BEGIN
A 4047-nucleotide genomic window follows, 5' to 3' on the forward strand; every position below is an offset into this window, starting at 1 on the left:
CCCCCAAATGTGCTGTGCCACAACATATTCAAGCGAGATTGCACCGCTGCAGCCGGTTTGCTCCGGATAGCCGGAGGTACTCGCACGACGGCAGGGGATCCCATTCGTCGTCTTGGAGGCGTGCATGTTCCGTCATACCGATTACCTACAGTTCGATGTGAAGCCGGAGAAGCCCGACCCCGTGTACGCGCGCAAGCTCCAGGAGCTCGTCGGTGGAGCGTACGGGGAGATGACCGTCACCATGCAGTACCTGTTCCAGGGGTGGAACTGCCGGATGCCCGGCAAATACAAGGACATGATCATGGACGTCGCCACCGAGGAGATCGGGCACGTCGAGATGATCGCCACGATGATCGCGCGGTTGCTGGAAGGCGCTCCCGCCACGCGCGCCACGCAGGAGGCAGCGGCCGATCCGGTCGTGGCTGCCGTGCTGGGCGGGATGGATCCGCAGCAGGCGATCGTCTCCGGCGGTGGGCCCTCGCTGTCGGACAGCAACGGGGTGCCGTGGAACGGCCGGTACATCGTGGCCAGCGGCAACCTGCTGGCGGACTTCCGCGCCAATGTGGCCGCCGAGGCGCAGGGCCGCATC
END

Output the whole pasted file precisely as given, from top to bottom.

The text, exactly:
A 4047-nucleotide genomic window follows, 5' to 3' on the forward strand; every position below is an offset into this window, starting at 1 on the left:
CCCCCAAATGTGCTGTGCCACAACATATTCAAGCGAGATTGCACCGCTGCAGCCGGTTTGCTCCGGATAGCCGGAGGTACTCGCACGACGGCAGGGGATCCCATTCGTCGTCTTGGAGGCGTGCATGTTCCGTCATACCGATTACCTACAGTTCGATGTGAAGCCGGAGAAGCCCGACCCCGTGTACGCGCGCAAGCTCCAGGAGCTCGTCGGTGGAGCGTACGGGGAGATGACCGTCACCATGCAGTACCTGTTCCAGGGGTGGAACTGCCGGATGCCCGGCAAATACAAGGACATGATCATGGACGTCGCCACCGAGGAGATCGGGCACGTCGAGATGATCGCCACGATGATCGCGCGGTTGCTGGAAGGCGCTCCCGCCACGCGCGCCACGCAGGAGGCAGCGGCCGATCCGGTCGTGGCTGCCGTGCTGGGCGGGATGGATCCGCAGCAGGCGATCGTCTCCGGCGGTGGGCCCTCGCTGTCGGACAGCAACGGGGTGCCGTGGAACGGCCGGTACATCGTGGCCAGCGGCAACCTGCTGGCGGACTTCCGCGCCAATGTGGCCGCCGAGGCGCAGGGCCGCATC